When she joined the specialist table tennis schools, she knew she was still simply one of many good players. So she went one step further. “I’m training myself. I train very harder so I improve quite faster. After training one year, I can represent the team to play the competition.”

By the time Li got to New Zealand, her propensity to train herself would become essential to her athletic survival. New Zealanders simply didn’t train like professionals. As Li laughingly observed, “after the game they like to drink beer.” It may have been fun for her team mates, but someone with Li’s constant drive to improve would have a hard time finding training partners. And in table tennis, more so than other sports, training partners are integral to success.

Running out of ways to train on her own, Li invited her younger sister Karen to New Zealand in 1994. Karen was 15 years her junior, and a promising young talent. When she arrived, Li had just won her last national title. They trained together daily in their own two-woman squad, before Li departed for Japan. Karen continued to play locally and took over the family business of dominating New Zealand table tennis. In the end, Chunli won nine New Zealand titles and Karen won seven.

The sisters competed together as doubles partners, but in becoming team mates on the same side of the table, they each lost their only training partner. In order to train at the intensity required of Commonwealth and Olympic preparation, the sisters returned home to China and to their old province. Their two-week training camps in China would be the bulk of their preparation for these competitions.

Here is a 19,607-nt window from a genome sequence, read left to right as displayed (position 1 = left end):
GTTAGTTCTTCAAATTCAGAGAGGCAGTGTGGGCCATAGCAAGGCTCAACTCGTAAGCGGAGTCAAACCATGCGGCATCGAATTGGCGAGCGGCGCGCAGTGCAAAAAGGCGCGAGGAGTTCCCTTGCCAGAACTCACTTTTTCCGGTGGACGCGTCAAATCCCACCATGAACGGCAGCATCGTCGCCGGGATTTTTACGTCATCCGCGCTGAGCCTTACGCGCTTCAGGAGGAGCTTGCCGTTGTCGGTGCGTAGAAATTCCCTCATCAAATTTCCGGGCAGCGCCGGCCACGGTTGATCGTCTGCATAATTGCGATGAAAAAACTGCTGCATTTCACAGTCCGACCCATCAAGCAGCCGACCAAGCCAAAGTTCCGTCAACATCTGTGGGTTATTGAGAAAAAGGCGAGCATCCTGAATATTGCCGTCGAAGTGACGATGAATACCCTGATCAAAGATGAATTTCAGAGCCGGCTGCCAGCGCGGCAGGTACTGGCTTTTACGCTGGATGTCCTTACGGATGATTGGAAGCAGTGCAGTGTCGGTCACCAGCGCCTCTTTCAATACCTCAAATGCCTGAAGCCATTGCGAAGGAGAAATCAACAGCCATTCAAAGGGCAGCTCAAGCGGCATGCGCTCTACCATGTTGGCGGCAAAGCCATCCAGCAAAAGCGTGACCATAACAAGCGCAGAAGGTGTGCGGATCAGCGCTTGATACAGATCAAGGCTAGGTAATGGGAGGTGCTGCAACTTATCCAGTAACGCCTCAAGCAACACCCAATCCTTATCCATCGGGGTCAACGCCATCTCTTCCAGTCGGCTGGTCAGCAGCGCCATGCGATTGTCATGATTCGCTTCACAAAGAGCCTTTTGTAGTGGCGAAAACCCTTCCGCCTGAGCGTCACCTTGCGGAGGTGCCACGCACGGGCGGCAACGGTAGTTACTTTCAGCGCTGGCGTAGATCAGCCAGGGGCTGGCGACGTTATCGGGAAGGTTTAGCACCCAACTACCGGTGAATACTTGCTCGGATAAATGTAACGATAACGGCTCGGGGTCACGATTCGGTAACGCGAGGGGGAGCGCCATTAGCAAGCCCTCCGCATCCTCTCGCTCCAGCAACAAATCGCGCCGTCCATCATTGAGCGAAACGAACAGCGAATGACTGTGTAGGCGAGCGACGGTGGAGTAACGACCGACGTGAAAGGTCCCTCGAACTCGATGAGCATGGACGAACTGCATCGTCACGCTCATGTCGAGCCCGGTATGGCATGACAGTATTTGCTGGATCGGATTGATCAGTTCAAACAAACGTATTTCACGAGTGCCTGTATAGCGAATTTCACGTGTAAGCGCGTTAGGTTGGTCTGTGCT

The Li sisters loved representing New Zealand but if they were to perform at the levels they knew they were capable of, they had to leave New Zealand to train. It wasn’t that New Zealanders didn’t have the ability, it was simply the training ethic. When Li was 50 years old she came out of retirement to win the Oceania Championships. She was able to train in the lead up thanks to a Japanese player who was in New Zealand studying at the time. He went to Li’s club, recognised her from her time in the Japanese leagues, and asked if he could train with her. “We’re training together for about half a year. This is very helpful for me to recover.”

Li represented New Zealand at four Olympic games. On three occasions she was knocked out in the early rounds by the eventual medal winners. At the 2002 Manchester Commonwealth Games, Li won a record four medals (singles gold, doubles silver with Karen, mixed doubles bronze, and team bronze). She was 40 years old.

Karen (rear) and Chunli compete at the 2004 Athens Olympics (Image: FOTOPRESS/Phil Walter)

In 2008, Karen moved to Australia for work and family, and Li lost her training partner. Since she was seven, Li’s whole life had been table tennis. Her age had nothing to do with her love and commitment to the game. “I don’t have time to do many other things and also I believe in life, the time is limited. I just choose something I like so I always doing table tennis because I like table tennis.”

At 57, Li still likes table tennis and still wants to compete. She dreams of qualifying for the Tokyo Olympics next year, and knows she has to win a lot of matches to get there. She’s entered to play mixed doubles at the nationals this week, and will compete in qualifying tournaments later in the year. But she still has no one to train with. So after her students leave at the end of the day and she’s collected the hundreds of balls scattered around the gym floor, Chunli Li trains alone.

Chunli Li features in episode four of Scratched, a new web series that finds and celebrates the lost sporting legends of Aotearoa. Watch her episode here, and catch up on the series here.

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Mad Chapman, Editor
Aotearoa continues to adapt to a new reality and The Spinoff is right there, sorting fact from fiction to bring you the latest updates and biggest stories. Help us continue this coverage, and so much more, by supporting The Spinoff Members.Madeleine Chapman, EditorJoin Members